Alarm over transport of dangerous substances
16 September 2004 , AMSTERDAM — A Council of Transport Safety investigation prompted by the leak of acrylonitrile at Amersfoort in 2002 has found that the supervision of transports of dangerous substances in the Netherlands is inadequate.
16 September 2004
AMSTERDAM — A Council of Transport Safety investigation prompted by the leak of acrylonitrile at Amersfoort in 2002 has found that the supervision of transports of dangerous substances in the Netherlands is inadequate.
Due to a faulty valve, some 600lr of the flammable and toxic acrylonitrile — also known as vinyl cyanide — leaked out of a goods train that was parked near Amersfoort station in August 2002. No one was injured in the incident.
But a resulting investigation into the regulations of rail transport found that "fundamental gaps" exist in Dutch legislation and only "marginal" inspections are carried out.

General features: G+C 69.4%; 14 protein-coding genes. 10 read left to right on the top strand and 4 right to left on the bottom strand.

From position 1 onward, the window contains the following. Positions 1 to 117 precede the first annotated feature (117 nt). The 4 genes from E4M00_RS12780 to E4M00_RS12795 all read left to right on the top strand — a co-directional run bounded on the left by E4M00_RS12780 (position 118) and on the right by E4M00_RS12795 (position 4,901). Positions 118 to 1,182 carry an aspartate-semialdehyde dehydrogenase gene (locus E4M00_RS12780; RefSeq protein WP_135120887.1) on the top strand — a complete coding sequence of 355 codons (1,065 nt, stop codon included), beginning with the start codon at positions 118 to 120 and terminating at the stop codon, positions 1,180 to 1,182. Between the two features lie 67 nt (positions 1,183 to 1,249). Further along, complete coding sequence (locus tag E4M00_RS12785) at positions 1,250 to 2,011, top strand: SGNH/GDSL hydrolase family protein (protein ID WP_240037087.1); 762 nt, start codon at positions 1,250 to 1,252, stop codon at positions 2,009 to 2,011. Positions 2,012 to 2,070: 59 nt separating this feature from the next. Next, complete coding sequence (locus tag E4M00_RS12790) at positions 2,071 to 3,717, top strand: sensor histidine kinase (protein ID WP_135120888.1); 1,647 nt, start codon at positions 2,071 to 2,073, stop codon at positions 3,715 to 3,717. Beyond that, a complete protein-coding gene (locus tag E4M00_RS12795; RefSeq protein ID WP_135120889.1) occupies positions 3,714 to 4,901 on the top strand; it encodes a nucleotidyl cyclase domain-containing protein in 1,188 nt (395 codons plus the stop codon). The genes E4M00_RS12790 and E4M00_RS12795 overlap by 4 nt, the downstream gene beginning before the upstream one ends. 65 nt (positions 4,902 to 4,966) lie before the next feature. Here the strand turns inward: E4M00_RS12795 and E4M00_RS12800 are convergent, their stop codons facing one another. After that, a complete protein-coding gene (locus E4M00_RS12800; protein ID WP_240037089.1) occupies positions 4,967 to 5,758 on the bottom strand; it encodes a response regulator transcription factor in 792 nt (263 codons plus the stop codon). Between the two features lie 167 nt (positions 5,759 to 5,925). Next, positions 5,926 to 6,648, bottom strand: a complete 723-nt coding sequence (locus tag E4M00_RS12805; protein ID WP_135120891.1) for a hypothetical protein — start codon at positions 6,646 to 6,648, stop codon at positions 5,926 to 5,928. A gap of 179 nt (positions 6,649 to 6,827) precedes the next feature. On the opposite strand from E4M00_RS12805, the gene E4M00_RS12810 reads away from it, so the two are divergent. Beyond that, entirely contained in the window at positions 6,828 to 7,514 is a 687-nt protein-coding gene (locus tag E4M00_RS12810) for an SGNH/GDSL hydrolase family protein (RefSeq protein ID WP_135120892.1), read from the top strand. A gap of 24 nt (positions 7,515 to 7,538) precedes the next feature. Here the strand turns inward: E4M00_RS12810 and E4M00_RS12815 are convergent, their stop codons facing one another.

"The results of the investigation have amazed the council, it not alarmed it," council chairman Pieter van Vollenhoven said.
The council urged the industry and the Dutch government to take immediate measures. It said the chemical industry and transport companies must assume responsibility and implement better supervision to ensure regulations are being complied with.
The Transport Ministry was advised to make international safety agreements in regards the transport of dangerous substance by rail, news agency ANP reported.
In contrast to trucks which transport dangerous substances, there are no rules governing the parking or security of trains loaded with flammable, poisonous or explosive materials.
[Copyright Expatica News 2004]
Subject: Dutch news